Recent studies demonstrate the lack of correlation between standardized test scores and graduate student success. They also illustrate the role of standardized tests in limiting diversity in graduate education. Many schools (like USF’s School of Education) are re-evaluating what tests are required.
However — certain credentialing and licensing bodies still require particular tests, which means graduate schools must require the tests of applicants.
Confused yet? Yeah, we don’t blame you.
But I’m here to help. Here’s how I recommend approaching the question of “What tests are required for graduate school – and what do I do about them?”
- Contact the admissions office for up-to-date testing requirements.
When I began considering graduate school, the first thing I did was study for and take the Graduate Record Exam (GRE). Turns out none of the schools I ultimately chose to apply to required it (bummer).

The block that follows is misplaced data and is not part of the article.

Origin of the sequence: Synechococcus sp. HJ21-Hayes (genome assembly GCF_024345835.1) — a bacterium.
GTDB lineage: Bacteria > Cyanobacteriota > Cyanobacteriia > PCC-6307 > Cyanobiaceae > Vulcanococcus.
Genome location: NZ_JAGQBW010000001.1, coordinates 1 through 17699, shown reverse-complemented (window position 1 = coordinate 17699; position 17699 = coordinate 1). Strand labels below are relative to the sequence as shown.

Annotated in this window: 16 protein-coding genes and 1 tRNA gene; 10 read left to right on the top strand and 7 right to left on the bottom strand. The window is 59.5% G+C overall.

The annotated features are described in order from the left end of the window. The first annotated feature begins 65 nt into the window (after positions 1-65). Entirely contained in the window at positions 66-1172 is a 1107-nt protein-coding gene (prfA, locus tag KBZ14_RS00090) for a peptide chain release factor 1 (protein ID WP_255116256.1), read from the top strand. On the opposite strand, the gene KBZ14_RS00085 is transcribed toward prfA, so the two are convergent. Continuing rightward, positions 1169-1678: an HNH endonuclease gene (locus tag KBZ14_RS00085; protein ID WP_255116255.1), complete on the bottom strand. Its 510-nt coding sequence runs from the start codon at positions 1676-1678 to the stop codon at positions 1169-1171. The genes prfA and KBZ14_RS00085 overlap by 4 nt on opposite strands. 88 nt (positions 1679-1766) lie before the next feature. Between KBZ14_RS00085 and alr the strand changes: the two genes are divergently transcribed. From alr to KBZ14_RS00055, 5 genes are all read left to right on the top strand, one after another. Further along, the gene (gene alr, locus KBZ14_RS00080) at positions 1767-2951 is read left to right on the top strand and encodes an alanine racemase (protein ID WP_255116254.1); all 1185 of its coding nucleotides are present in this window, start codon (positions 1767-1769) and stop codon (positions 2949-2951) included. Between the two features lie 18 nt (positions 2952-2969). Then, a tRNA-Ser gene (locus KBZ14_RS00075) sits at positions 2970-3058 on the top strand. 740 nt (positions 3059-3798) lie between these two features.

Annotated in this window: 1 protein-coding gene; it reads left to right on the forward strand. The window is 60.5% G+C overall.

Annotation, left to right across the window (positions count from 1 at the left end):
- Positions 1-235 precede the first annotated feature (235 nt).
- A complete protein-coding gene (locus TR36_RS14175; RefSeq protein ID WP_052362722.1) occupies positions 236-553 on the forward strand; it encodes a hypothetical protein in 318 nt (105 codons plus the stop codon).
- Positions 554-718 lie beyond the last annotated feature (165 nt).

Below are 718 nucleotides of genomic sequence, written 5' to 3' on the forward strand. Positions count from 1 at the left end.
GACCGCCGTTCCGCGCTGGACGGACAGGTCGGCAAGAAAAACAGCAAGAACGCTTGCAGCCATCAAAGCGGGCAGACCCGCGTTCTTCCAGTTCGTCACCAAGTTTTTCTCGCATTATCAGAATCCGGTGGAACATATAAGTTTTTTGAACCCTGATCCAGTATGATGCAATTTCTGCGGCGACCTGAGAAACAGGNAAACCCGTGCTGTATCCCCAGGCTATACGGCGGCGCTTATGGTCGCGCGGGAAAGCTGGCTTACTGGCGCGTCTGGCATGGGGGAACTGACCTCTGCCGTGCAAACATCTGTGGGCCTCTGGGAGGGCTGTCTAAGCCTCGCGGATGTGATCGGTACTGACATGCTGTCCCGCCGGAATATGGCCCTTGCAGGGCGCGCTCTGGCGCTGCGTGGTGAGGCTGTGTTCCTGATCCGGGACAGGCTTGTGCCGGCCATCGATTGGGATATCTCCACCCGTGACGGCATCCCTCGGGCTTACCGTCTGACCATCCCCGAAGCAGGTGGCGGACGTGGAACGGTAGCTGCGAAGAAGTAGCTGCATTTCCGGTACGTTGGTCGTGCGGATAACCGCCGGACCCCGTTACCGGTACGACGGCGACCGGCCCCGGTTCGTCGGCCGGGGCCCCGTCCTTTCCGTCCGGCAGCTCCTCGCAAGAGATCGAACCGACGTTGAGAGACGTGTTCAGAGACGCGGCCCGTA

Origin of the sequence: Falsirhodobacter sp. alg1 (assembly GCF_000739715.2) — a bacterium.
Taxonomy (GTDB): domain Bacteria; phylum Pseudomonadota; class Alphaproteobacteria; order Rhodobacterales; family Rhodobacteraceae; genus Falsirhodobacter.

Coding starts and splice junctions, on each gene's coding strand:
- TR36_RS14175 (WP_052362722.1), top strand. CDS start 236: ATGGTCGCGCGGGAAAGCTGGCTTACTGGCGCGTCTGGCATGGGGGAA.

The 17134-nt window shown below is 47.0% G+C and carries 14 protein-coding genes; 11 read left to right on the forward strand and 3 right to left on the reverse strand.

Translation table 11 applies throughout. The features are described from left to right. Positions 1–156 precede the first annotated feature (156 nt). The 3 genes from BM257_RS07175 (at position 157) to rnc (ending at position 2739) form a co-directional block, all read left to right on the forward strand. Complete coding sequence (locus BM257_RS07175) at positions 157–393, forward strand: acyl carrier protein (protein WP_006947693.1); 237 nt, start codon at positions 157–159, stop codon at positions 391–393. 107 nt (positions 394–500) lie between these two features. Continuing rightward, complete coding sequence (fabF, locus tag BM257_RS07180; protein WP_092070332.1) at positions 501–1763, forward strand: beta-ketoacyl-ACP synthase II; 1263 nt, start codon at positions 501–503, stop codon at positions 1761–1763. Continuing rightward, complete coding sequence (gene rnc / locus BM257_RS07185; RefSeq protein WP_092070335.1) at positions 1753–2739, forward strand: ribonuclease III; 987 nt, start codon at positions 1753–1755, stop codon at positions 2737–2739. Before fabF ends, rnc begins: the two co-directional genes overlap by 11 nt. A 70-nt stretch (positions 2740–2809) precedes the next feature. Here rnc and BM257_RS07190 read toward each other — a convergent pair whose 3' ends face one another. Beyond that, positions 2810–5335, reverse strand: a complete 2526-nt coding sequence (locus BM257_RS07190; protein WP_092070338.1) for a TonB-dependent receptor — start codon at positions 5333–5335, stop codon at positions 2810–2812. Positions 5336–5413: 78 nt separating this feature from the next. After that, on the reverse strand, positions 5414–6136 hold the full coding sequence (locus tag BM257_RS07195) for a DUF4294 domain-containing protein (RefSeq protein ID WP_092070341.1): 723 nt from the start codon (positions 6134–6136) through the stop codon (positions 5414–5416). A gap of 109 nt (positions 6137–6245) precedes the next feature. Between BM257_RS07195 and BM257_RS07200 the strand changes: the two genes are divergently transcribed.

Research which programs you plan to apply to first. Then contact the programs’ admissions offices to request information about up-to-date testing requirements. Once you know which tests they require, ask about the timeline for when those tests must be submitted. While some schools ask for the score at the time you apply, a growing number of schools are allowing you to apply and be admitted, without the test score (and instead require that you submit the test during your first year in the program).
- Once you know which tests are required (and when they are required), do an online search for free or low-cost study resources.
We’ve compiled a list of study resources for two of the exams required for teaching credential candidates.
Find helpful resources that we didn’t include on this list? Leave them in the comments section as a resource for others!
Want to talk more about strategies for navigating testing requirements? I’m here to help. Contact me today.
Associate Director, Admission & Outreach
USF School of Education